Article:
The price, like all big brand shoes, is creeping up for new releases. But once you’ve found something that works, you stick with it, and it’s worth paying the price for what is the most important piece of kit to get right. What I love about Sportsshoes is the ability to buy previous season models. So I’m happy to buy the latest full price version, which I keep for races, as I’m also able to buy last year’s stock at cheaper rates. Great for training and being able to put the heavy miles on a shoe without worrying about the cost so much.

There’s always a balance to be struck between having a super light shoe, with a flexible sole for those highly technical fell races, and a shoe that is required to cover similar ground, but over long distances. I will probably stick to Kinabalu’s for training in the winter, as they give me the room to add extra socks, which sort of balances out the lack of cushioning. 

But for racing, Scott have hit the nail on the head with the Supertrac 3.0 in my opinion. They offer an ultra-standard of cushioning without making the shoe unstable, with a grip only bettered by a fell shoe. They’ll be my shoe for the Lakeland 100 and Cape Wrath as I think they’ll give my feet the cushioning they deserve and the grip I need over those distances. I’ll report back with how they fare afterwards.

shoes on a rock

Have you tried the Scott Supertrac 3.0? Don’t agree with this review? What’s your opinion? Add your own comment below this review and share your experience and passion for running with others.

Not a member yet? Sign up here to be part of the RunUltra community and share tips and stories with thousands of fellow runners around the world.

We are a professional review site and our reviewers receive free products for testing from the companies whose products we review. We test each product thoroughly and give high marks to only the very best. We are independently owned and the opinions expressed here are by the reviewer’s name shown

About the authorKate Allen is Editor of RunUltra and in her spare time can be found running and racing with her dog Mac around the hills of the Peak and Lake District.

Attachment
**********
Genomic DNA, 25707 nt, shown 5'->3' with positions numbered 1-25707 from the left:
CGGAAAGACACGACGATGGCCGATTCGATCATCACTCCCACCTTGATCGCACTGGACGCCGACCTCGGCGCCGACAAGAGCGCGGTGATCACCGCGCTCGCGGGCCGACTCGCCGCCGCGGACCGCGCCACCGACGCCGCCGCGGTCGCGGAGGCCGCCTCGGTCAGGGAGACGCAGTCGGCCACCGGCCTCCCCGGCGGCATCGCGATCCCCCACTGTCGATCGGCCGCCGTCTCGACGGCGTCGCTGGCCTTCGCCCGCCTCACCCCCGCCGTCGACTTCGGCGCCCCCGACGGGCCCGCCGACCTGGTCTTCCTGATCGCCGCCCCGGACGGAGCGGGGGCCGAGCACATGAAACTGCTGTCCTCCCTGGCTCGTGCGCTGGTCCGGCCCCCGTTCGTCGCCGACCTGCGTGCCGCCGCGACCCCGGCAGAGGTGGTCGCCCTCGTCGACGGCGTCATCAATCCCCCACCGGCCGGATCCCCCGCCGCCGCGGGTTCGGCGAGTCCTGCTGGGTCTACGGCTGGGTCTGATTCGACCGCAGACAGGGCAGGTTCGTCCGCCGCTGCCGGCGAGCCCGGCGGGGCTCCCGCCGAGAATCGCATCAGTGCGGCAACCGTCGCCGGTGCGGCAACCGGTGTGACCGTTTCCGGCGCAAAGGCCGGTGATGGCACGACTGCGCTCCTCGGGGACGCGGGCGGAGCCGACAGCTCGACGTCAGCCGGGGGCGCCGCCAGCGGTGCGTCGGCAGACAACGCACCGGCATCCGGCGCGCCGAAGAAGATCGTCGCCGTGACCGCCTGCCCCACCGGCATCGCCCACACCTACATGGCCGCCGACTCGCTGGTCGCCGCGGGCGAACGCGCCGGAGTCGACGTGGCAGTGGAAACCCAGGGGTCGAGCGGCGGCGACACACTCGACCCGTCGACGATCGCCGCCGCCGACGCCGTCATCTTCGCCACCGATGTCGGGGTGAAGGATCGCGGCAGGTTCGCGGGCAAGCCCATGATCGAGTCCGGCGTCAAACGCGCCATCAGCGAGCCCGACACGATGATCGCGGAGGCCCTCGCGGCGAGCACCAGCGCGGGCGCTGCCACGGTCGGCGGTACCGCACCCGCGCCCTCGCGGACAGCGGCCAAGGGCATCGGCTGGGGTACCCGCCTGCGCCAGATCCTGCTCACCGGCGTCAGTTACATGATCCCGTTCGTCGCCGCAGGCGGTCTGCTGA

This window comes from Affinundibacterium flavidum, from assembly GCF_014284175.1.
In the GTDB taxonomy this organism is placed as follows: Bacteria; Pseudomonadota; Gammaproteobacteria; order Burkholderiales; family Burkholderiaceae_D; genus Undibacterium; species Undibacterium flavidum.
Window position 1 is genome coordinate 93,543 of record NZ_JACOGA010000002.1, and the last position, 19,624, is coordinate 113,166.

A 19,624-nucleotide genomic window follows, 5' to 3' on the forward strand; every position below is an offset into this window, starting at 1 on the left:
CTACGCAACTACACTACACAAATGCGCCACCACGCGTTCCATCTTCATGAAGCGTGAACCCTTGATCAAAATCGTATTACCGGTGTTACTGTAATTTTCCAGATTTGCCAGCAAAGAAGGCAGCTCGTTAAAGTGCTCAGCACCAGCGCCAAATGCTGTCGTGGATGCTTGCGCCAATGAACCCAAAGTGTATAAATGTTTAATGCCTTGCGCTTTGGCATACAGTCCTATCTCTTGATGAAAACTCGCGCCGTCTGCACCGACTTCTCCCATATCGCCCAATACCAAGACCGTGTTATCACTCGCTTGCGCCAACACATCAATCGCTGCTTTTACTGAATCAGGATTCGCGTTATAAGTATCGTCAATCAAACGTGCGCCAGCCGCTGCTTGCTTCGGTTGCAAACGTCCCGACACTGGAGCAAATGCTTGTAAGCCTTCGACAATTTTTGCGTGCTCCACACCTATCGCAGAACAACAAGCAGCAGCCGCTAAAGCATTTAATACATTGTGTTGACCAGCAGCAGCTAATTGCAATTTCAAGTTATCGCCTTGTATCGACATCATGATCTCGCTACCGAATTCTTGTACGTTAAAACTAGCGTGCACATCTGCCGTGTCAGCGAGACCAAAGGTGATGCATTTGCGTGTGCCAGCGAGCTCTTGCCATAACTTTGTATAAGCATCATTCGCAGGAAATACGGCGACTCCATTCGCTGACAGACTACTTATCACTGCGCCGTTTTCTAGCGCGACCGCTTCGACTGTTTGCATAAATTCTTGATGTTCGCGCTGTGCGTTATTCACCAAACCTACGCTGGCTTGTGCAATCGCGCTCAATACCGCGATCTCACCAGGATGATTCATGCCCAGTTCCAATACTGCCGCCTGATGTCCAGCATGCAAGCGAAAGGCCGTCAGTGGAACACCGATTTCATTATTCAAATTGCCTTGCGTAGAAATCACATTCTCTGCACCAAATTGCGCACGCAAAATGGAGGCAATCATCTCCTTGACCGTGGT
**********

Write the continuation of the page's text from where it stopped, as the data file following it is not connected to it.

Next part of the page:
DESIGN: 5/10
FEATURES: 5/10
PERFORMANCE: 5/10
VALUE: 5/10
OUR RATING:
5/5
YOUR RATING:
0.0/5

"The Supertracs offer an ultra-standard of cushioning without making the shoe unstable, with a grip only bettered by a fell shoe. "

Share on twitter
Share on facebook
Share on linkedin
Share on pinterest
Share on reddit
Share on whatsapp
Share on email

Like what you read?

Click here to sign up for more

Related reviews

REVIEW GREAT SCOTT! RunUltra Review the Scott Supertrac 3.0

{{ reviewsTotal }} Review
{{ reviewsTotal }} Reviews
{{ options.labels.newReviewButton }}
{{ userData.canReview.message }}

Global - Virtual

Elevation

A virtual race which can be run at any time shown on the dates shown, on any type of terrain in any country.

Suitable for

For runners from beginners to experienced as you choose your own course and challenge based on the guidelines and options set by the virtual race organiser.

Endurance - Multi-activity

Elevation

An ultra distance race including at least two of the following activities such as running, swimming, cycling, kayaking, skiing and climbing. It may also include different climatic conditions (eg ice, snow, humidity, cold water, mud or heat).

Suitable for

Experienced multi-skilled athletes who have trained for the different activities included in this event. Admission to these races may be subject to receipt of a recent medical examination certificate. Check with the race organiser regarding entry requirements and any specialist equipment required such as a wetsuit, skis or a mountain bike.

Brutal

Elevation

Increase of up to 2000 metres with very challenging climatic conditions (e.g. ice, snow, humidity, heat or at high altitude)

Suitable for

Very experienced long distance ultra runners (min 3 years’ experience) or are doing regular long distance running (>50 miles) with elevation and conditions shown (where possible). Admission to these races is often subject to receipt of a recent medical examination certificate. Purchase of specialist kit is often recommended for these races.

Expert

Elevation

Increase of up to 2000 metres with some challenging climatic conditions (e.g. ice, snow, humidity or heat)

Suitable for

Experienced runners who have completed at least 4 ultras in last 12 months, or are doing regular long distance running (>50 miles) with elevation and conditions shown (where possible). Admission to these races may be subject to receipt of a recent medical examination certificate. Check with the race organiser regarding entry requirements.

Advanced

Elevation

Increase of up to 1500 metres

Suitable for

Runners who have completed several ultra distances or similar events, or are doing long distance running regularly, with elevation shown.

Intermediate

Elevation

Increase of up to 1000 metres

Suitable for

Runners who have completed at least one ultra in last 6 months or are doing long distance running (>26 miles) regularly, with elevation shown.

Beginner

Elevation

Very little change < 500 metres

Suitable for

First ultra event. Runners completing a marathon or doing regular long distance running (>26 miles) in the last 6 months.